Week of: February 4, 2001
Enslaved by Their Victim Mentality
by F.R. Duplantier
"Illustrious black elites are going for the gold, the ultimate prize -- this time in the form of 'reparations.'"
"What are black youth to make of the adults around them who insist that their life chances are 'limited' due to the enslavement of their ancestors, the segregation of their ancestors, and the mistreatment of their ancestors?" demands Elizabeth Wright, editor of Issues & Views (www.issues-views.com). "Should they assume that all the black men and women who have lived since those troublesome times were powerless to construct productive lives beyond those past ordeals?" she asks. "Should they assume that they too are just as powerless to move beyond this past adversity, unless and until bundles of money, this time in the form of official 'reparations' for the labor of those ancestors, are delivered to them?"
Wright recalls how, "in the years much closer to slavery than we now live, blacks founded and ran their own towns, owned and prospered on millions of dollars worth of land, formed so many successful businesses that it necessitated formation of the National Negro Business League, directed their own schools and colleges -- all of this long before the 1950s. Yet now," she notes, "according to the custodians of the race, the 'residue' of the slave experience pierces so deeply into the psyches and immediate lives of blacks that only more monetary resources from whites can heal the wounds and finally eliminate what these worthies are calling the 'lingering negative effects' of slavery. Could it be," Wright asks, "that the injuries done to blacks that are lingering the longest are those caused by a perverse poverty industry that sprung up on the backs of the poor since the 1960s and is crafted and run primarily by black elites?"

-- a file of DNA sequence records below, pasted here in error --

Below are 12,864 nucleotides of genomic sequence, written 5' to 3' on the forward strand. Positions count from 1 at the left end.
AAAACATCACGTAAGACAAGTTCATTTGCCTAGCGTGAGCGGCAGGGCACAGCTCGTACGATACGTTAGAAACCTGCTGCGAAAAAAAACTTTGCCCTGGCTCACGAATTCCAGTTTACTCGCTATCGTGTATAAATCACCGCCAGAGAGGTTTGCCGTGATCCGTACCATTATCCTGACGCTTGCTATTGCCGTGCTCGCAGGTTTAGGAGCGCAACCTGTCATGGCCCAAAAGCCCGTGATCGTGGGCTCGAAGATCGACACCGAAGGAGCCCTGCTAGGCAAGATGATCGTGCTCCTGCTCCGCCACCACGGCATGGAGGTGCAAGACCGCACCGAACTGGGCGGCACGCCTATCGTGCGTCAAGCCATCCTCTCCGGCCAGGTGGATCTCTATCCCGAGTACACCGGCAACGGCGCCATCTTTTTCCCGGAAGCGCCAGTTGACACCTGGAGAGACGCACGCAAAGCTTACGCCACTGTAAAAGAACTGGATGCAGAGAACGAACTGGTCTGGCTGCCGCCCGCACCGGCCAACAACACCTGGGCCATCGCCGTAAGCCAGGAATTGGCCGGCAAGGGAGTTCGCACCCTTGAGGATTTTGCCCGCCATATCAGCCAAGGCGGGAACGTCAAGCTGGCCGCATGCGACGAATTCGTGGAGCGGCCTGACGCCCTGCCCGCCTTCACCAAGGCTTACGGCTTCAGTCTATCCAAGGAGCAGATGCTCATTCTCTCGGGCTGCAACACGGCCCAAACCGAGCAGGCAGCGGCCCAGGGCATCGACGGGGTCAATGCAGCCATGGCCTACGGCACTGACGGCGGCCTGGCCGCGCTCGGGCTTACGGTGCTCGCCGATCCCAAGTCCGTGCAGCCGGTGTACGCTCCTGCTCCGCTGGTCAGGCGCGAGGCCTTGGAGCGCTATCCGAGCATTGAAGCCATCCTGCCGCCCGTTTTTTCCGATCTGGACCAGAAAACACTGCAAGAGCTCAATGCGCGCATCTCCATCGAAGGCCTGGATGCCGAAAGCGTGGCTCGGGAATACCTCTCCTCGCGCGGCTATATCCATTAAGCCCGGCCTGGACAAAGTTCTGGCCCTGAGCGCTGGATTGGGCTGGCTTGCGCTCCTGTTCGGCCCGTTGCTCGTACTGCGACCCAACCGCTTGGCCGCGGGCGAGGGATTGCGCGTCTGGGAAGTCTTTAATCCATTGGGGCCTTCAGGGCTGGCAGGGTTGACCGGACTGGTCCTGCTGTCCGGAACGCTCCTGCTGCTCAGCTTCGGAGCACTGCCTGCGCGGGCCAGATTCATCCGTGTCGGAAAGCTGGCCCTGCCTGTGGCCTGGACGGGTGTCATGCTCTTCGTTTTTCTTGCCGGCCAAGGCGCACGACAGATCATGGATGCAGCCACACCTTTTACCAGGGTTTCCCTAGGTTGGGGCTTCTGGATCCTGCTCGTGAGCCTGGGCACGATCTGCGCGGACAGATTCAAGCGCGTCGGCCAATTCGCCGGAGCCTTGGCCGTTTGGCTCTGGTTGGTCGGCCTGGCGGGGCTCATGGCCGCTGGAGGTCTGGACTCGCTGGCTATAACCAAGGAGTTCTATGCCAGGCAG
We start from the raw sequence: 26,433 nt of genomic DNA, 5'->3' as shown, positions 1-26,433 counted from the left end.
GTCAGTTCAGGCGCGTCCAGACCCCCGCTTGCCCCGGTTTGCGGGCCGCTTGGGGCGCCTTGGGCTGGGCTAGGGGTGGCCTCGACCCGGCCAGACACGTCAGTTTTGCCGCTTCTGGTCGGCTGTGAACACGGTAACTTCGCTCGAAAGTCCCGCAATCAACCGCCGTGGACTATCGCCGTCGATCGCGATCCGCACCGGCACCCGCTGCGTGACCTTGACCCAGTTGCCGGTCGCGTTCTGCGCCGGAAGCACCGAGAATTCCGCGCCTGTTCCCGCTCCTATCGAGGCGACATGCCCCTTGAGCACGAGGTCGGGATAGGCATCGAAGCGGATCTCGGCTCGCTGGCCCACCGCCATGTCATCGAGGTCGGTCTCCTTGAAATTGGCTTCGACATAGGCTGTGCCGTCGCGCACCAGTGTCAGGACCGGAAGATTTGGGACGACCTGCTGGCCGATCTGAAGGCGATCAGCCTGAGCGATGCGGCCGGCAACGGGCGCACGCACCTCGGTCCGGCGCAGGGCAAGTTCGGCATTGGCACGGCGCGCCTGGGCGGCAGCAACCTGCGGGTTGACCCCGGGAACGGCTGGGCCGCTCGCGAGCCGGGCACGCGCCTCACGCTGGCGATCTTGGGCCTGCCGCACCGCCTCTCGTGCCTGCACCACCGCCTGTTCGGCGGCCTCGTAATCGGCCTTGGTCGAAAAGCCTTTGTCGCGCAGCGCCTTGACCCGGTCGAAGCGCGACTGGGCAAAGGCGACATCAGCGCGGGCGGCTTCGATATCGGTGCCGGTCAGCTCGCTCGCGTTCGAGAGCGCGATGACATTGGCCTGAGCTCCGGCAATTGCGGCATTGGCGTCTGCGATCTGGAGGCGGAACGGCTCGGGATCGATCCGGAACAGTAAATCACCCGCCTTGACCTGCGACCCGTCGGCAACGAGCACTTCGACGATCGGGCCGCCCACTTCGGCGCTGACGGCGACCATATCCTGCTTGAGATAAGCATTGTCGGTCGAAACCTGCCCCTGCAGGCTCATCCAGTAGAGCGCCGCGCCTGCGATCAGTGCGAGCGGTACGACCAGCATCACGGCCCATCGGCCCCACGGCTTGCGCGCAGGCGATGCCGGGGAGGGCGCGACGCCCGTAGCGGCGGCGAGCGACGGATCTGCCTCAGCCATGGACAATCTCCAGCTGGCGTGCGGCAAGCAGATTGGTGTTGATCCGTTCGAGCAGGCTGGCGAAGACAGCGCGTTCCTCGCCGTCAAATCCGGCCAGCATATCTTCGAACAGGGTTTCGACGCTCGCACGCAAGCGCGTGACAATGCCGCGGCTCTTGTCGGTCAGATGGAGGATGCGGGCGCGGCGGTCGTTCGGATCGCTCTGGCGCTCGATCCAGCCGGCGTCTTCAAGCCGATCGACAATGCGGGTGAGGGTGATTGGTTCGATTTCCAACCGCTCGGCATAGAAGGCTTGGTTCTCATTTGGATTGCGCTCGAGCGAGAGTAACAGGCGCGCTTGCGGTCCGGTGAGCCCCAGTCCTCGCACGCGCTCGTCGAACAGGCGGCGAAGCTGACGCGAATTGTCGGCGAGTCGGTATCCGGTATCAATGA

Wright wonders if "the black masses are forever doomed to be the milk cow of cunning elites." She charts the continuing degradation of the civil rights movement "from the usurpation of a principled leadership by rogues to the redirection of black energies away from indigenous economic development, to a welfare system and poverty programs that undermined the authority of black men on their own home ground, to an affirmative action system that thrives on the notion of black inferiority -- and now on to 'reparations.' One scam after another teaches young blacks that they must forever look to whites for resources and solutions."
Wright rejects "the inventive fabrications of reparations advocates," insisting that "there is neither a straight nor curved line from slavery to the present plight of the poor. This lie must be disseminated, however, in order to justify the current demand for reparations," she confides. "It was the state's corrupting social programs, driven by its promise of a guaranteed living, that helped to foster the births of thousands of illegitimate children to immature young people -- a guarantee of perpetual poverty," Wright charges. "Without the economic incentives designed by liberal elites and sanctioned by black leaders," she contends, "there is little likelihood that the black family would have deteriorated to the degree that it did, and this decline certainly was not a residual effect of slavery."